Arguments for and Approaches to Computing Education in Undergraduate Computer Science Programmes

Quintin Cutts, Maria Kallia, Ruth Anderson, Tom Crick, Marie Devlin, Mohammed Farghally, Claudio Mirolo, Ragnhild Kobro Runde, Otto Seppälä, Jaime Urquiza-Fuentes, Jan Vahrenhold

Research output: Chapter in Book/Report/Conference proceedingConference article in proceedingsScientificpeer-review

Abstract

Computing education (CE), the scientific foundation of the teaching and learning of subject matter specific to computing, has matured into a field with its own research journals and conferences as well as graduate programmes. Yet, and unlike other mature subfields of computer science (CS), it is rarely taught as part of undergraduate CS programmes. In this report, we present a gap analysis resulting from semi-structured interviews with various types of stakeholders and derive a set of arguments for teaching CE courses in undergraduate CS programmes. This analysis and the arguments highlight a number of opportunities for the discipline of CS at large, in academia, in industry, and in school education, that would be opened up with undergraduate CE courses, as well as potential barriers to implementation that will need to be overcome. We also report on the results of a Delphi process performed to elicit topics for such a course with various audiences in mind. The Delphi process yielded 19 high-level categories that encompass the subject matter CE courses should incorporate, tailored to the specific needs of their intended student audiences. This outcome underscores the extensive range of content that can be integrated into a comprehensive CE programme. Based on these two stakeholder interactions as well as a systematic literature review aiming to explore the current practices in teaching CE to undergraduate students, we develop two prototypical outlines of such a course, keeping in mind that departments may have different preferences and affordances resulting in different kinds of CE offerings. Overall, input from external stakeholders underscores the clear significance of undergraduate CE courses. We anticipate leveraging this valuable feedback to actively promote these courses on a broader scale.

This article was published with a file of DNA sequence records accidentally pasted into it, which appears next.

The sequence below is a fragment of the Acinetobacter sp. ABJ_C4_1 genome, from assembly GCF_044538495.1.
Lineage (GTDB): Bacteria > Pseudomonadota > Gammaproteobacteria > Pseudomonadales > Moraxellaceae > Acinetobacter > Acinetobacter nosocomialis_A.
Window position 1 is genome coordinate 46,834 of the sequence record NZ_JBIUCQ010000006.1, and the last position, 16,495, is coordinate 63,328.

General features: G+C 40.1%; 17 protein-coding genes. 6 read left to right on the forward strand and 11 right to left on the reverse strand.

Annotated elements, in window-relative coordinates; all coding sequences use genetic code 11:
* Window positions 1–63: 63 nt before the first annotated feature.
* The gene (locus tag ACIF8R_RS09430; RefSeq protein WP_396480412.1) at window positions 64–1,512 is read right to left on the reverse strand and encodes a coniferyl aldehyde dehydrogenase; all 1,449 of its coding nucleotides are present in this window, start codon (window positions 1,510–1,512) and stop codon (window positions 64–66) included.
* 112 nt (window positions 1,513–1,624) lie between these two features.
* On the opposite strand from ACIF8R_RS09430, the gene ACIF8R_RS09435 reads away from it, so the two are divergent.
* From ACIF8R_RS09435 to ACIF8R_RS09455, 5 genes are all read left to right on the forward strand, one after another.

Original languageEnglish
Title of host publicationITiCSE-WGR 2023 - Proceedings of the 2023 Working Group Reports on Innovation and Technology in Computer Science Education
PublisherACM
Pages160-195
Number of pages36
ISBN (Electronic)979-8-4007-0405-5
DOIs
Publication statusPublished - 22 Dec 2023
MoE publication typeA4 Conference publication
EventAnnual Conference on Innovation and Technology in Computer Science Education - Turku, Finland
Duration: 8 Jul 202312 Jul 2023
Conference number: 28

Conference

ConferenceAnnual Conference on Innovation and Technology in Computer Science Education
Abbreviated titleITiCSE
Country/TerritoryFinland
CityTurku
Period08/07/202312/07/2023

Keywords

  • argument
  • computing education
  • curriculum outline
  • undergraduate

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